Jovanovich said Deutz’s use of the lot for his business was a benefit, but Deutz shot back that everybody downtown uses that lot, so really he doesn’t get any benefit from it.
“Who owns it?” Jovanovich asked.
“I do,” Deutz said.
“So use it any way you see fit,” Jovanovich said.
“OK, then I’ll just block it off,” Deutz replied.
“That’s your choice,” Jovanovich replied.
“I don’t want to be like that,” Deutz said. “But there is no benefit to any of this sewer line or any of the storm water to that lot.”
Jovanovich and Deutz continued their verbal sparring with Deutz saying ultimately the improvements were of little benefit to him and he should have received a copy of the benefit analysis well before the night’s meeting. Jovanovich suggested Deutz add on to an existing building to gain use from the lot.
St. Joseph Mayor Rick Schultz closed the hearing and the council took up the question. Schultz was understanding of Deutz’s argument as was council member Bob Loso. For his part, Loso said he did not like the way in which the benefit analysis was done.
Jovanovich explained the assessor was adamant in doing the cost benefit in the manner he had because commercial lots were receiving a greater benefit than were residential homeowners.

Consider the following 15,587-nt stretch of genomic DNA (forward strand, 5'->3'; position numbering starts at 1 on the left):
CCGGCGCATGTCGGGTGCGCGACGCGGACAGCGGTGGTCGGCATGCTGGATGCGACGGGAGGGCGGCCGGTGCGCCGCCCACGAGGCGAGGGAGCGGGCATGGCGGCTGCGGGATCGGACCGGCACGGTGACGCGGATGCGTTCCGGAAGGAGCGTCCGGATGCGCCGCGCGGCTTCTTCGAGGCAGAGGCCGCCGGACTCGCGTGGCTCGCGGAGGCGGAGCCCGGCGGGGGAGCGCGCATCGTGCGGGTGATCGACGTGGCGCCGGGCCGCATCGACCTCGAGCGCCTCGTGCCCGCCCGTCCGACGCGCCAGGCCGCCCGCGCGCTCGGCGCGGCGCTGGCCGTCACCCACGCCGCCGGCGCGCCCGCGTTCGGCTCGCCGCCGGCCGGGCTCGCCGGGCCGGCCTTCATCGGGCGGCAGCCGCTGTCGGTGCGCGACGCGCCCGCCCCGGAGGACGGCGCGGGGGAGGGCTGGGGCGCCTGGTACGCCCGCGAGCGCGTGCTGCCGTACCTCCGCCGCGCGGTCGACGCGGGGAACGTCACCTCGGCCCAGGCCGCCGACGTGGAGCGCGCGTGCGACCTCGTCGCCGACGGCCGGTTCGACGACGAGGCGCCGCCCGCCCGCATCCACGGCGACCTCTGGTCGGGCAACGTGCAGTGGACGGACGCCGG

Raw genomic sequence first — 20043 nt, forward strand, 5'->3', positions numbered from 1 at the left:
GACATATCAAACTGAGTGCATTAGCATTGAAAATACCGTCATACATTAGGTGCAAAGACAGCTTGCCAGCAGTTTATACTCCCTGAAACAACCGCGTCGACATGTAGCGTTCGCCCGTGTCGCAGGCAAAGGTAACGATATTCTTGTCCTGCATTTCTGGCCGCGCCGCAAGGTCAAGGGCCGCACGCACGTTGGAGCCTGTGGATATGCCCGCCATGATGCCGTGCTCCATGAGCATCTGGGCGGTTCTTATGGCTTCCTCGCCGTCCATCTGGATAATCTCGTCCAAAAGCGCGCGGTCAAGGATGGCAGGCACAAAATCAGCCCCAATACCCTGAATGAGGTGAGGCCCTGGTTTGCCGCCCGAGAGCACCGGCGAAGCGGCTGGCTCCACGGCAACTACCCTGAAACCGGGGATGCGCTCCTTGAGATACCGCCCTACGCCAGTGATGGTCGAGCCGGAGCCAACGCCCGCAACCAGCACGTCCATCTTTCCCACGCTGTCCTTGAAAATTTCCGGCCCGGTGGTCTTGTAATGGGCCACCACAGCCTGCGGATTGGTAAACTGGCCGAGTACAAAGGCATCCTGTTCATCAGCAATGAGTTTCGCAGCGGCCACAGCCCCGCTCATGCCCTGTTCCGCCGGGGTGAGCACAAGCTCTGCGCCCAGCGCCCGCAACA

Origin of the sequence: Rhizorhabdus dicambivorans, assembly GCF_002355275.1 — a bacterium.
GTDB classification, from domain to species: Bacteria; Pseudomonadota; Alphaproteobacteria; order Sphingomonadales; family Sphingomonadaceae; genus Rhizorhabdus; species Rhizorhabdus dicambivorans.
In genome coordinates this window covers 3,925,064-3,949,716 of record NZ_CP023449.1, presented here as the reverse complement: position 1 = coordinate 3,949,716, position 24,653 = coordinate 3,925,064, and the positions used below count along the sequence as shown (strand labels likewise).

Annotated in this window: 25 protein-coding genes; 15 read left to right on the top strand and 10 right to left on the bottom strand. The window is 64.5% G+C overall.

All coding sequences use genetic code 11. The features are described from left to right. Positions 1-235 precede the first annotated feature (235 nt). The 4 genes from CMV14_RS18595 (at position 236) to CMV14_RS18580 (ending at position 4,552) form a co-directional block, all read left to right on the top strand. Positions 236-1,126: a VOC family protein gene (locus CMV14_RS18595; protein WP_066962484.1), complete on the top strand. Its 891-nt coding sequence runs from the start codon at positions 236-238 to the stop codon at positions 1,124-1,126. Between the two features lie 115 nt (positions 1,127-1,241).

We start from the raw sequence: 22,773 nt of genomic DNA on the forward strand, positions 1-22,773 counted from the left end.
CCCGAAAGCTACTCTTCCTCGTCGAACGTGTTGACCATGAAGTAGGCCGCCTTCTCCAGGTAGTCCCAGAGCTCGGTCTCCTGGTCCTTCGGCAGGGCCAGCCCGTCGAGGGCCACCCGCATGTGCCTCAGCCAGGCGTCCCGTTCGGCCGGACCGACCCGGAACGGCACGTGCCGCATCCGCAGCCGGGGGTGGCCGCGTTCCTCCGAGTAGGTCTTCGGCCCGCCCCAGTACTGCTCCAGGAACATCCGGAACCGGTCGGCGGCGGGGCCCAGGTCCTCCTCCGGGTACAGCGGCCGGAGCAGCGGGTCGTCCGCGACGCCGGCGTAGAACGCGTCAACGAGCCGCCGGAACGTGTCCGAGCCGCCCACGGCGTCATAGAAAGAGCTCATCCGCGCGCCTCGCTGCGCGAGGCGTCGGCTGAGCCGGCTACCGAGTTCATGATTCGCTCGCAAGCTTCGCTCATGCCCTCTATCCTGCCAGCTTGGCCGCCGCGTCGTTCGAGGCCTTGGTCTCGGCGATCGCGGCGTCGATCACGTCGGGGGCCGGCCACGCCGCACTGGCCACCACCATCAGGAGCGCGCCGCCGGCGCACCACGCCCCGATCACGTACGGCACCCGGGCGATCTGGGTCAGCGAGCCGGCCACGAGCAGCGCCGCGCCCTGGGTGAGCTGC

“He’s the expert here, and he didn’t want to change it,” Jovanovich said.
“I believe the city should pay for more because this benefits the downtown business district which is the crowning glory of St. Jo(seph),” Loso said.
Council member Dale Wick inquired whether there were many more small lots similar to Deutz’s that are unbuildable. He was assured there are quite a few, and most of them are in the downtown section of town, which is where St. Joseph first took root.
There was a brief consideration of delaying the project, but in the end Wick made the motion to approve resolution 2017-20, which is to levy assessments for property owners with the modification that interest charged on installments would be 2 percent above the actual bond issue. The motion was carried 4-1 with Loso casting the lone no vote.
Wick then moved to adopt resolution 2017-21, awarding the contract for the alley improvements to C&L Excavating. The motion was carried unanimously, and the council immediately adjourned.